Holden is reported to be planning to leave Australia, with or without extra government support - which prime minister Tony Abbott ruled out this morning.
Last night the ABC reported that senior figures in the Coalition government were told by the car maker that it was planning to announce this week that it would wind up its Australian manufacturing operations.
When asked, industry minister Ian Macfarlane denied that Holden told him it would leave.
Today The Australian also reports that the South Australian government and opposition had been briefed by Holden about its departure, and that the announcement was only hours before being made when the company reconsidered.
This morning Abbott told 3AW that Holden owes it to its workers to say whether or not it would stay, and ruled out any additional assistance being offered.
''I do wish Holden would clarify their intention because at the moment they have got everyone on tenterhooks,'' said Abbott.
''Ever since the first car rolled off the line in 1949 there have been pots and pots of money available to the car industry in this country,'' he said.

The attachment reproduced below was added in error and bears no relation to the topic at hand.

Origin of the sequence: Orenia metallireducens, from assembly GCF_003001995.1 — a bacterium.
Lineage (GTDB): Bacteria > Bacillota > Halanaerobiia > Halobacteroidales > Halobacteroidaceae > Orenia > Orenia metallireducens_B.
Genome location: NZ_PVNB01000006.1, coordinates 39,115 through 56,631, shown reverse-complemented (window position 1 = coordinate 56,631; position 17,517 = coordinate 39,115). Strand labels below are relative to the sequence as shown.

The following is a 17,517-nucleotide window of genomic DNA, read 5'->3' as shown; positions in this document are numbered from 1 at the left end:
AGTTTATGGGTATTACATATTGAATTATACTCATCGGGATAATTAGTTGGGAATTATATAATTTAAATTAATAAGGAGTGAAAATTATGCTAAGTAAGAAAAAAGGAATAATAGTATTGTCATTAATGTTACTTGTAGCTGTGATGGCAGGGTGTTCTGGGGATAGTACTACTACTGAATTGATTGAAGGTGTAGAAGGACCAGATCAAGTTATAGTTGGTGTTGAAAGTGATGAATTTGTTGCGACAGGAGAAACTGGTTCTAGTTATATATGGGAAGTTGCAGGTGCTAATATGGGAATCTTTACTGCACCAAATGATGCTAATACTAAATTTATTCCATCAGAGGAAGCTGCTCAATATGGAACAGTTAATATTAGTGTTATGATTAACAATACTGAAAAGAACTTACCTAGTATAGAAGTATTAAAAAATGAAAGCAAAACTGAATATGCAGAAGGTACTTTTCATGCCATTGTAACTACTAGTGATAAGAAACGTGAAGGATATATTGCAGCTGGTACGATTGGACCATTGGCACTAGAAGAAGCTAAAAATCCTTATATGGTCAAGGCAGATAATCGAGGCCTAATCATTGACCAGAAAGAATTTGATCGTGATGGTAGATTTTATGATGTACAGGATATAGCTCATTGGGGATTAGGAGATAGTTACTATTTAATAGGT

''We stand ready to make that support available. But there's not going to be any extra money over and above the generous support the taxpayers have been giving the motor industry for a long time.''
Shadow industry minister Kim Carr said that extra money should be made available, rather than waiting for a Productivity Commission inquiry to deliver its final report in March next year.
"There is an urgency about this. We can't wait to March. There needs to be a serious intervention by the Prime Minister," he told the ABC.
"I frankly cannot understand why they have not had a delegation to Detroit by now to discuss these questions with the global leadership of General Motors.
"What we are looking at is this Government's indolence leading to a situation where we are seeing the collapse of the Australian automotive industry."